This is what makes dogs good at tracking and why they are used so successfully for Search and Rescue or drug detection by law enforcement. The list is quite extensive, but this gives you the idea. There are many groups and organizations such as The National Association of Canine Scent Work (NACSW ) and K9 Nose Work that are specifically centered on a dog’s scent abilities. Some of them even use this attribute for games and competitions.

Besides these uses and activities, a dog’s scent ability plays a crucial role in detecting changes in a person’s body chemistry which, in the case of diabetics happens when their blood glucose level goes either too high or too low.

Before I go any further, I should continue what I had started about picking specific breeds for certain needs. Now, as it is true of all dogs, all dogs use their noses, but some are naturally better at using their nose than others. For instance, you might naturally think of breeds like Blood Hounds as having exceptional noses. There are many breeds that can be used as Medical Alert Dogs for diabetics. Sometimes within the same breed, some dogs are naturally better with their scent ability than other individual dogs of that same breed or even the same litter.

It is not necessary to have the dog breed that has the very best scent ability over all other breeds. What is necessary is that the specific dog you choose exhibits very good scent ability.

It is probably safe to say that brachycephalic breeds (dog breeds that have pushed in snouts) would not be a breed of choice for scent work because physiologically they do not have the same internal nasal surface area that a longer snouted dog naturally has, thus naturally limiting their ability in this area compared to other non-brachycephalic breeds.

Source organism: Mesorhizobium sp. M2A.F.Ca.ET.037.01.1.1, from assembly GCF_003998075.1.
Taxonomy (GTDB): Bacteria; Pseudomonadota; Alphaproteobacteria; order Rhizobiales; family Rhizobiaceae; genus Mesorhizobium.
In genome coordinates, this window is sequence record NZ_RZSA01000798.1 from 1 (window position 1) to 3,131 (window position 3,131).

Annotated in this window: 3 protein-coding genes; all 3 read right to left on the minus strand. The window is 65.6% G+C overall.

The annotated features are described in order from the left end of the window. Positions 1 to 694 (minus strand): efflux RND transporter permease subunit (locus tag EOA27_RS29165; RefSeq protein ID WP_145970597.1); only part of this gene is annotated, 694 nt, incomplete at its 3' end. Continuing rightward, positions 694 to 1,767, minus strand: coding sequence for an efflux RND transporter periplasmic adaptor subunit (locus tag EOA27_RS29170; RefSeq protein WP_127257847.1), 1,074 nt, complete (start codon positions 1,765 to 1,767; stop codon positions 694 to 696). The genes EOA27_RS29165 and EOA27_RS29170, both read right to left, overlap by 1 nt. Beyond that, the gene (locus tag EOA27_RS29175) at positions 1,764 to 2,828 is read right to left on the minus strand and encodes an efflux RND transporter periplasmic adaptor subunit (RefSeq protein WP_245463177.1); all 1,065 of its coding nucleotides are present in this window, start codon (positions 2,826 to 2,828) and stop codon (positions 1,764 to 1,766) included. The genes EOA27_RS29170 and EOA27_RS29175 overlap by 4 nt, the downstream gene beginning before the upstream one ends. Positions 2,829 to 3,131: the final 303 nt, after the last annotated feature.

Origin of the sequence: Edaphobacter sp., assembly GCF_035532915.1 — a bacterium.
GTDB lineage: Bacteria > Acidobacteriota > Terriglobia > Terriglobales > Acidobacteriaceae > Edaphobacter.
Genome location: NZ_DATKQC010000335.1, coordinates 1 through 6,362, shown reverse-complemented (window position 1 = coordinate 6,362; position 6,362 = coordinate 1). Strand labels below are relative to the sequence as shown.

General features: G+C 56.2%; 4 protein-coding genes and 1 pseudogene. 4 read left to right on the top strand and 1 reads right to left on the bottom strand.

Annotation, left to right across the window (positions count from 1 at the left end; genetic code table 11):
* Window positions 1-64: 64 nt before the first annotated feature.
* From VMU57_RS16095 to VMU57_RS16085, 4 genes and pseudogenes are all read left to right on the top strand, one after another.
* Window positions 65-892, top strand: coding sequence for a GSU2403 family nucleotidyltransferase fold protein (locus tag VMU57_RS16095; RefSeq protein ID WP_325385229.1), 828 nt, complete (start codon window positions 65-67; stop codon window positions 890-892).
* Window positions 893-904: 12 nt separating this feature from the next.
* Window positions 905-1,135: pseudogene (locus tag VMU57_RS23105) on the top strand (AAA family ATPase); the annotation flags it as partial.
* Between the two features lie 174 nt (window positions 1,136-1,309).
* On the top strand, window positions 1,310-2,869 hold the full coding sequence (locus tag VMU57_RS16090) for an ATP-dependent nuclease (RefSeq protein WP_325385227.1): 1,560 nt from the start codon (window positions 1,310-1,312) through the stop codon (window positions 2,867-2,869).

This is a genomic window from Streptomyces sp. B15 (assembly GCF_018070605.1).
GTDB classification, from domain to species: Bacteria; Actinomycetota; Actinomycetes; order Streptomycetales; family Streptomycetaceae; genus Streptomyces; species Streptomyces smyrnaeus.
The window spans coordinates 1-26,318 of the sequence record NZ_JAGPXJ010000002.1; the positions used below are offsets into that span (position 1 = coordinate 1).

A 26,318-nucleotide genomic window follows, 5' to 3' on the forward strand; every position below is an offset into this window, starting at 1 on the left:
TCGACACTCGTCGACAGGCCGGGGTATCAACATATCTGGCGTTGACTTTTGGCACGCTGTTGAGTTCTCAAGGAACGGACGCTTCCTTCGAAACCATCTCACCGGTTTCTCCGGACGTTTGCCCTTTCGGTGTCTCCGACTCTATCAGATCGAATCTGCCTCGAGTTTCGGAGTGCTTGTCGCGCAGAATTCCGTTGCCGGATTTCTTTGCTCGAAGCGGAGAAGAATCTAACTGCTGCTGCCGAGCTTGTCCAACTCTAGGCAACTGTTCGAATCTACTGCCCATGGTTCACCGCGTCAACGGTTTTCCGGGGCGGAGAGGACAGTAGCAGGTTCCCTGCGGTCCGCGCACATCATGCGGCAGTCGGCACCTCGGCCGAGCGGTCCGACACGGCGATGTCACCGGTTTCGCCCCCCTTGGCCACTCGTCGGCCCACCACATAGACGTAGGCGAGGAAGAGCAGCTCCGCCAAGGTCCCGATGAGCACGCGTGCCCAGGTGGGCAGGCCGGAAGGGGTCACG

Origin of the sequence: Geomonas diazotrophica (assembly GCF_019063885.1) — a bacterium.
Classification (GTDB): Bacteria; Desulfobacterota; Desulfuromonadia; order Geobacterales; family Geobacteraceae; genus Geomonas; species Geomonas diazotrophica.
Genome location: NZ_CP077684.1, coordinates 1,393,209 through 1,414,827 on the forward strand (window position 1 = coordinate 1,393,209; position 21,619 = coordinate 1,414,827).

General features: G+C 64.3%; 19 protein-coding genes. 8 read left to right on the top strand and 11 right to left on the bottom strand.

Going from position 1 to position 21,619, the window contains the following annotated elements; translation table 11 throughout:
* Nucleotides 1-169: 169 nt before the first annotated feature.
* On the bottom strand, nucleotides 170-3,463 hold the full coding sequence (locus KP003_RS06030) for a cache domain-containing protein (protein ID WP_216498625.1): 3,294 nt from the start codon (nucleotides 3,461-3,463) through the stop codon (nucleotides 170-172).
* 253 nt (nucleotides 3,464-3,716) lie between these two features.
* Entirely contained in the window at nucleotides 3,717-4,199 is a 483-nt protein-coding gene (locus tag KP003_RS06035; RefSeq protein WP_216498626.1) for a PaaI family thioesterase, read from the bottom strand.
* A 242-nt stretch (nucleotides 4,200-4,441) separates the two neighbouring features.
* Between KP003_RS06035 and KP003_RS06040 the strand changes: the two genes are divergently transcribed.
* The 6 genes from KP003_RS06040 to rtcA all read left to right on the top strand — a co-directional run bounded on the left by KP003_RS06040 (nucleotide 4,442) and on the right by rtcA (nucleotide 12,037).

Good scent ability is imperative for use as a medical alert service dog for use with diabetics. A dog can then be trained to alert to these changes so that the diabetic can either take medication which the dog can also help with by being trained to bring the needed medication to them or so that they can eat something that will mitigate the onset of a diabetic emergency which in the worst case can be life-threatening.


As I am sure you can imagine, training a dog to do scent work is not quite the same as teaching them to sit or lay down. This is a very specialized aspect of training that is necessary for a dog to be used as a Diabetic Alert Dog.

There are many different resources available to help you in training and honing a dog’s natural ability to work for the detection of body chemistry changes. There are individual professional dog trainers who specialize in doing this type of specialized training and of course, there are programs that teach your dog these capabilities. All of this depends on your comfort level in training dogs, financial ability and previous experience you have in training dogs in more familiar behaviors.

Some of the organizations I have listed above and many other similar organizations can be very useful in helping you to understand techniques to use to properly train your dog to alert to chemical changes in your body. They can also be something that you find you and your dog enjoys doing as a sport and anything that you can do to involve your dog in things where you are working together, strengthens the bond that is so important in a service dog/handler relationship.

I will include my Service dog Trainer, Suzanne Brean, CPDT-KA, APDT as a possible resource as she is specialized in training Service dogs for Invisible Disabilities which includes training dogs as Diabetic Alert Dogs. She might be able to assist you with your training or know of other resources that could be of help.


The method of training you prefer, whether it be by using the reward method, by giving a treat each time your dog performs the task you are training or Clicker training which involves clicking to mark the event and that is followed by a treat.